was young, only 26 years old, when he gave up his life to save others.
An honored member of a group that has recently become known as "The Greatest Generation,"
1st Lt. Loye James Lauraine, Jr. made the ultimate sacrifice during World War
II. He was a hero and was posthumously awarded this nation's second highest honor,
the Distinguished Service Cross.
Lauraine had roots in Gonzales,
Texas, his parents Lt. Col. and Mrs. L.J. Lauraine lived there. And on May
31, 1945, The Gonzales Inquirer contained an article that described the
courageous exploits of Lt. Lauraine, and how he won the DSC.
Young Lauraine was a member of the 487th Bomb Group and frequently
flew his B-17 Flying Fortress, named "The Tweacheous Wabbit," on
missions into Germany. According to information found on the internet, the 487th,
its men known as the "Gentlemen from Hell," was based at Station 137
in Lavenham, England. Part of the famous Eighth Air Force, the 487th
flew 185 missions from May of 1944 to April of 1945. It was on one of those missions
that Lt. Lauraine lost his life, while saving the lives of his crew and avoiding
a crash into populated areas on the ground.
to the Inquirer article, Lt. Lauraine's plane had just finished dropping
it's bombs on an oil refinery in Merseburgh, Germany, when it was hit by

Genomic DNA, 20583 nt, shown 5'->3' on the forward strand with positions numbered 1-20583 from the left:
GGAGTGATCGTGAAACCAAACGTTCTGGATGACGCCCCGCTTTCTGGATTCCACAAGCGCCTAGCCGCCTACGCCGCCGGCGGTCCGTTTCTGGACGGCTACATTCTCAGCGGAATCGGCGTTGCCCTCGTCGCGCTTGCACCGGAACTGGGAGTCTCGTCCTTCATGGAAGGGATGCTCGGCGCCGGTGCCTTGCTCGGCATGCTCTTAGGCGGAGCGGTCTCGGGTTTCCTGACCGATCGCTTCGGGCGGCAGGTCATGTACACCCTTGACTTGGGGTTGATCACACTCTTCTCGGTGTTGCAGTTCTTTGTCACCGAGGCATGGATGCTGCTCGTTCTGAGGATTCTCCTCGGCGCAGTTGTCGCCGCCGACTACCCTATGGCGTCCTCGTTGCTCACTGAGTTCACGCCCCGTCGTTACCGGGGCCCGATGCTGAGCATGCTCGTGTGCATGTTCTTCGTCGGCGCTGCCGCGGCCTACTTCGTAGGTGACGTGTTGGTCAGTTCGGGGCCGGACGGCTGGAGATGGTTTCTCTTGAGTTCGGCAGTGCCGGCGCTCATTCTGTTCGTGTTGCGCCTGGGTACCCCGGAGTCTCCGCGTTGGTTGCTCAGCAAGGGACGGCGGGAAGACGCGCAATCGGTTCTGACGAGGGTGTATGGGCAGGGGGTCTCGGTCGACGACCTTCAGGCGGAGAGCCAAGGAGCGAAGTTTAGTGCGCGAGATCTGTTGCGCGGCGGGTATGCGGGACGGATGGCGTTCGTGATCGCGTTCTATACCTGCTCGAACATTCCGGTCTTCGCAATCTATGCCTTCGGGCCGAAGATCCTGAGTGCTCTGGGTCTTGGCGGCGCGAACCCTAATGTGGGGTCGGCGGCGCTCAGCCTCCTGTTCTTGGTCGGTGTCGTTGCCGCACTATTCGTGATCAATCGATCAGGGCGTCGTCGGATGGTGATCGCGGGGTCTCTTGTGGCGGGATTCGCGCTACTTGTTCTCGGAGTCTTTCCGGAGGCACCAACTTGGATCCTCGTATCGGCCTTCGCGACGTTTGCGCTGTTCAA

a burst of flak from enemy anti-aircraft guns. The newspaper piece contained the
following: "With masterful airmanship, the Texan piloted the crippled bomber back
to England and ordered his crew to bail out."
Lauraine had brought his crippled ship all the way back from Germany and across
the English Channel, but there it ended and the massive bomber was destined to
prepared to bail out, the plane went into a steep dive and was headed toward a
densely populated military installation. Instead of jumping out, which he could
have done, the brave pilot went back to the controls and regained altitude. By
his actions Lt. Lauraine saved the lives of many on the ground but he lost
his own, as the B-17 went into a violent spin and crashed in an open field.
Loye James Lauraine, Jr. was typical of the men and women who served in World
War II. It seems as if they were always looking out for one another, without regard
for their own safety. Lauraine's DSC citation put it this way; "The extraordinary
heroism and devotion to duty displayed by Lt. Lauraine on this occasion reflect
highest credit upon himself and the Armed Forces of the United States."
DFC wasn't the only honor won by Lauraine. He also held the Air Medal with
three Oak Leaf Clusters. Toward the end of the Inquirer article, a
little background information was included about Lt. Lauraine. It said that he
was married to the former Miss Evelyn Francis McKinney and her residence
was given as Mount Calm, Texas. The story also stated that Lauraine was
a graduate of the Schreiner Military Institute at Kerrville,
Texas, and he joined the Army Air Force in 1942.